The MarketingCafé workshop process we have evolved is a useful addition to the toolbox to help people nurture those great conversations. A technique widely used in technical and academic environments since the 1990’s, Café workshops are still mostly unknown and unused in agency and marketing industries. This surprised me as the potential for marketers to build better conversations across their organisation and with their agencies and suppliers is obvious; more clarity, better insight, effective synergy and joined up objectives. Wouldn’t it make sense for marketing department to build better promotional plans with their sales teams – and for agencies to build a more collaborative relationship with their clients?
A MarketingCafe works by continually re-mixing small group conversations (ideally only three to a table) focused on carefully constructed open questions. It’s a structured way to generate the kind of great conversations you may have with good colleagues in the pub, hotel lounge or café, rather than those found more often in the boardroom – or brainstorm. Participants are encouraged to ask more questions rather than jump in to solve the question as more curiosity not instant solutions is the aim. The loose, small group format helps the more confident to take a step back and therefore allows the space for the often introverted, technical and creative specialists to contribute more. The Café is deceptively simple and yet highly effective. And here is how you can make it work;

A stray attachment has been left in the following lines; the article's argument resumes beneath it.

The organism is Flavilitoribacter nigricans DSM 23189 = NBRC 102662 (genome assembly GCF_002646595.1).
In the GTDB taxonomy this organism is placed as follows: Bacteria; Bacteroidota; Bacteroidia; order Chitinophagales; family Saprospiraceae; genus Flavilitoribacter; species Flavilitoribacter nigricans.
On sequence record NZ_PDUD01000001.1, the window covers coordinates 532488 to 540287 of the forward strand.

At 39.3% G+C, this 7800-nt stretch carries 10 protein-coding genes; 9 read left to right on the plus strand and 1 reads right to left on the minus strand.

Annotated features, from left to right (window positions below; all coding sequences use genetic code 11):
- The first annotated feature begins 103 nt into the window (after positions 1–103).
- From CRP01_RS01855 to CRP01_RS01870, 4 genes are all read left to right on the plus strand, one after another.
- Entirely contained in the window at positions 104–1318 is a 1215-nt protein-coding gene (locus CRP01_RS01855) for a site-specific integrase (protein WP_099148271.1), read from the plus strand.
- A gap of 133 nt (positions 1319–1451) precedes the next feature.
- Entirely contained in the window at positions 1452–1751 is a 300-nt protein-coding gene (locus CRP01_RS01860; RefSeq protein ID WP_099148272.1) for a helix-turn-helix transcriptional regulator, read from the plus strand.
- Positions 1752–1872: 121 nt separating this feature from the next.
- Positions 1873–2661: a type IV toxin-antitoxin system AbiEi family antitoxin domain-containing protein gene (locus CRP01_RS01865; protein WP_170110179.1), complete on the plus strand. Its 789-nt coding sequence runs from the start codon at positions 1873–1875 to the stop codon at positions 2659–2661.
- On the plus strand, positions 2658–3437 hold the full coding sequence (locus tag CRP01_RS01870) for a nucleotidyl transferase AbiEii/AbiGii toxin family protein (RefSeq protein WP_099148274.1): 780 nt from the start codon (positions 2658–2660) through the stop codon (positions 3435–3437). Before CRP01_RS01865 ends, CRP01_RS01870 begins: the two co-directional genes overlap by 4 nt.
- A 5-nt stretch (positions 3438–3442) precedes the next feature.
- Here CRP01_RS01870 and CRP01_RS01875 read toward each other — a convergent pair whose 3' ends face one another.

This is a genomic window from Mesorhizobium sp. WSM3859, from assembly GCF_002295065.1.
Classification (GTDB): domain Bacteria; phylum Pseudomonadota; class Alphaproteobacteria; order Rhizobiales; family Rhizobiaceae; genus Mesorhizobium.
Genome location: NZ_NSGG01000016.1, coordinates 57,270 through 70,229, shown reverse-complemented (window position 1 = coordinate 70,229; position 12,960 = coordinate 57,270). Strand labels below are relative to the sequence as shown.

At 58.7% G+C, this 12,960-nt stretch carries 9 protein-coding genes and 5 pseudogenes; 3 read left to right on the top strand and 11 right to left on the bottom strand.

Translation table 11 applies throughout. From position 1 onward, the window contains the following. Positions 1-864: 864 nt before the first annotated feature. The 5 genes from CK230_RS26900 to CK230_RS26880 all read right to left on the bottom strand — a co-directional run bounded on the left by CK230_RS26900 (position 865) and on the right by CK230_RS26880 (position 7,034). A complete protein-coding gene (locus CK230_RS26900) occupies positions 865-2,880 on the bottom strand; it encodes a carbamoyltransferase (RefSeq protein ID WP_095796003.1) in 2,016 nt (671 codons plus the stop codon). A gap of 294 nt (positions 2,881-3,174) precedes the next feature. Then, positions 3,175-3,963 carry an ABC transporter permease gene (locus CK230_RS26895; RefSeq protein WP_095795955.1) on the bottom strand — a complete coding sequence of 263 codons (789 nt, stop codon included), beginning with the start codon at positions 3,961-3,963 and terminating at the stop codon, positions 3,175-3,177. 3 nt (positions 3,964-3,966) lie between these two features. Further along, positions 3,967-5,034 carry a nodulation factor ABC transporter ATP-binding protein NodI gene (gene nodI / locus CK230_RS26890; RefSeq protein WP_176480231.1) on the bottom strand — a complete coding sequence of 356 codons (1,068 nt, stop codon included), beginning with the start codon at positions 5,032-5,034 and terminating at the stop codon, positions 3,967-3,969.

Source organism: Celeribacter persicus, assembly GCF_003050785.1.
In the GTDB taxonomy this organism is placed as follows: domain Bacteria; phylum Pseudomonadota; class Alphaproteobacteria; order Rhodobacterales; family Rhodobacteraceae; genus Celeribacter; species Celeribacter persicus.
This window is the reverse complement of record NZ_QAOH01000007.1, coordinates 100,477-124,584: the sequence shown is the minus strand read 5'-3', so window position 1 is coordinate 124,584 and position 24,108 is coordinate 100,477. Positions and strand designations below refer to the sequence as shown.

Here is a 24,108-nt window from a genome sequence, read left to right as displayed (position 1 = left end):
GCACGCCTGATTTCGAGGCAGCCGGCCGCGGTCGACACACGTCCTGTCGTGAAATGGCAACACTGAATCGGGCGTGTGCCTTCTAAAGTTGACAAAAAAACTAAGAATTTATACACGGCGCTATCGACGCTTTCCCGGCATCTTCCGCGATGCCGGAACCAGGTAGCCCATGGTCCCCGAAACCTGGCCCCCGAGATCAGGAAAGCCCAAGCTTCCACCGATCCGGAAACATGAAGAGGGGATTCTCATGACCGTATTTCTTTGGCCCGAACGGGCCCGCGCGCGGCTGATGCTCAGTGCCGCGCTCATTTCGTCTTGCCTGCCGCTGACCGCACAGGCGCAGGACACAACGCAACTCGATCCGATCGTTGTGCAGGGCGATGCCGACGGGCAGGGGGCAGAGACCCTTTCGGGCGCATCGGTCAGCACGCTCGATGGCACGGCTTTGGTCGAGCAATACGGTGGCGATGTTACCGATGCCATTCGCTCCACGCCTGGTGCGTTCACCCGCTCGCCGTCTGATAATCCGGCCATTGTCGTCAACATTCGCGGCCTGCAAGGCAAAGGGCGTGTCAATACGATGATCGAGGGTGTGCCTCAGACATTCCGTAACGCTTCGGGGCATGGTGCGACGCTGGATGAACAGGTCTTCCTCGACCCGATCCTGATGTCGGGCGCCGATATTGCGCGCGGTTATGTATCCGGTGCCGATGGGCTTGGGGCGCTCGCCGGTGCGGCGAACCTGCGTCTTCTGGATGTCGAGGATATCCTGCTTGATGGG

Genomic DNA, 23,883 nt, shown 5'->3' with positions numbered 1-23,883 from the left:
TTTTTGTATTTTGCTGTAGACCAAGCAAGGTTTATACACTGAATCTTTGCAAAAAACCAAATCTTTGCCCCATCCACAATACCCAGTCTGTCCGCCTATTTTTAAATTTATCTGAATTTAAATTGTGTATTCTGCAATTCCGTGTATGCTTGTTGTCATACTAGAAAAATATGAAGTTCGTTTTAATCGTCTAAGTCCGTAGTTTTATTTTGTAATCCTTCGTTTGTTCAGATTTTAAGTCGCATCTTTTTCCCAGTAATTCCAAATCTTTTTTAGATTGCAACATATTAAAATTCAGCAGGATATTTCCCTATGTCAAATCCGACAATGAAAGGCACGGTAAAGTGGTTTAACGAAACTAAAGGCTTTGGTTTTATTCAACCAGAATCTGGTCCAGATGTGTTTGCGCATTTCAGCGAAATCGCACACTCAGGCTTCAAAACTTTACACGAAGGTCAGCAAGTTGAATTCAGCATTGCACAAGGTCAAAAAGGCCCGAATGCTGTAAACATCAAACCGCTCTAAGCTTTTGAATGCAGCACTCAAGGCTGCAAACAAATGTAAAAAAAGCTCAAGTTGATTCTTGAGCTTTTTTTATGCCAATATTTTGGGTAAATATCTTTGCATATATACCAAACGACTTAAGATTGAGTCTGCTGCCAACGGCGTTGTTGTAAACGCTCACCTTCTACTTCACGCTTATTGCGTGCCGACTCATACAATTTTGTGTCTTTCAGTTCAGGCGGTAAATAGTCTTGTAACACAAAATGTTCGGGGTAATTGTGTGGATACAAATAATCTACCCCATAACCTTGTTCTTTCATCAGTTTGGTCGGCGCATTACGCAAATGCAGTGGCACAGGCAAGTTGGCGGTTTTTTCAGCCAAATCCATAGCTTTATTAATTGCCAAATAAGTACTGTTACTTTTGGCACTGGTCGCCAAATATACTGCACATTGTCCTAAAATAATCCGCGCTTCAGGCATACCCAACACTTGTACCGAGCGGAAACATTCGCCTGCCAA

Five Steps To Smarter Marketing Conversation – Using The MarketingCafe
1 – Plan Your MarketingCafe Participants: Invite a diverse group (a good café has about 25-30 participants) to contribute to your new marketing conversation. Creativity happens when ideas clash so look for different opinions, backgrounds, insights and skills – not the roundup of the usual suspects. Be open-minded to connect with new people across your organisation and consider too those valuable and trusted partners from outside who may bring a fresh, external perspective to things. Organise your Cafe to be properly facilitated so that you can also fully engage with and listen to, the conversations that take place.